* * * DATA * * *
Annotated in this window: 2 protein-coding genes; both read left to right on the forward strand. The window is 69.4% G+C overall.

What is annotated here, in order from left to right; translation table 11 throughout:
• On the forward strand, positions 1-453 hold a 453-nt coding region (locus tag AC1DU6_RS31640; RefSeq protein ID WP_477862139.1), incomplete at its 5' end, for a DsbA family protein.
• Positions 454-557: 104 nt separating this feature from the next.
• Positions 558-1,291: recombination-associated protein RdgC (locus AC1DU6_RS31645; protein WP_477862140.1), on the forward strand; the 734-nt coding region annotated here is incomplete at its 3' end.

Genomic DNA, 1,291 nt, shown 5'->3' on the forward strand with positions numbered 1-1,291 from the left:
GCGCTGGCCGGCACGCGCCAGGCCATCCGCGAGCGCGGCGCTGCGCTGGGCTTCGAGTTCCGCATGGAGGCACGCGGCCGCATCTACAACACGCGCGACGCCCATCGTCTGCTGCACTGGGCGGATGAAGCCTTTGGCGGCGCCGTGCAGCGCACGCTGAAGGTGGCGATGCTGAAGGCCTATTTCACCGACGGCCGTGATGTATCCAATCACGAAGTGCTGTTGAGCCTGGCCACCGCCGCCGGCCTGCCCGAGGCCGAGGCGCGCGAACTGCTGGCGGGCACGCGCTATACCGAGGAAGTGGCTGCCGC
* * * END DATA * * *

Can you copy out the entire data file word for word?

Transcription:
Annotated in this window: 2 protein-coding genes; both read left to right on the forward strand. The window is 69.4% G+C overall.

What is annotated here, in order from left to right; translation table 11 throughout:
• On the forward strand, positions 1-453 hold a 453-nt coding region (locus tag AC1DU6_RS31640; RefSeq protein ID WP_477862139.1), incomplete at its 5' end, for a DsbA family protein.
• Positions 454-557: 104 nt separating this feature from the next.
• Positions 558-1,291: recombination-associated protein RdgC (locus AC1DU6_RS31645; protein WP_477862140.1), on the forward strand; the 734-nt coding region annotated here is incomplete at its 3' end.

Genomic DNA, 1,291 nt, shown 5'->3' on the forward strand with positions numbered 1-1,291 from the left:
GCGCTGGCCGGCACGCGCCAGGCCATCCGCGAGCGCGGCGCTGCGCTGGGCTTCGAGTTCCGCATGGAGGCACGCGGCCGCATCTACAACACGCGCGACGCCCATCGTCTGCTGCACTGGGCGGATGAAGCCTTTGGCGGCGCCGTGCAGCGCACGCTGAAGGTGGCGATGCTGAAGGCCTATTTCACCGACGGCCGTGATGTATCCAATCACGAAGTGCTGTTGAGCCTGGCCACCGCCGCCGGCCTGCCCGAGGCCGAGGCGCGCGAACTGCTGGCGGGCACGCGCTATACCGAGGAAGTGGCTGCCGC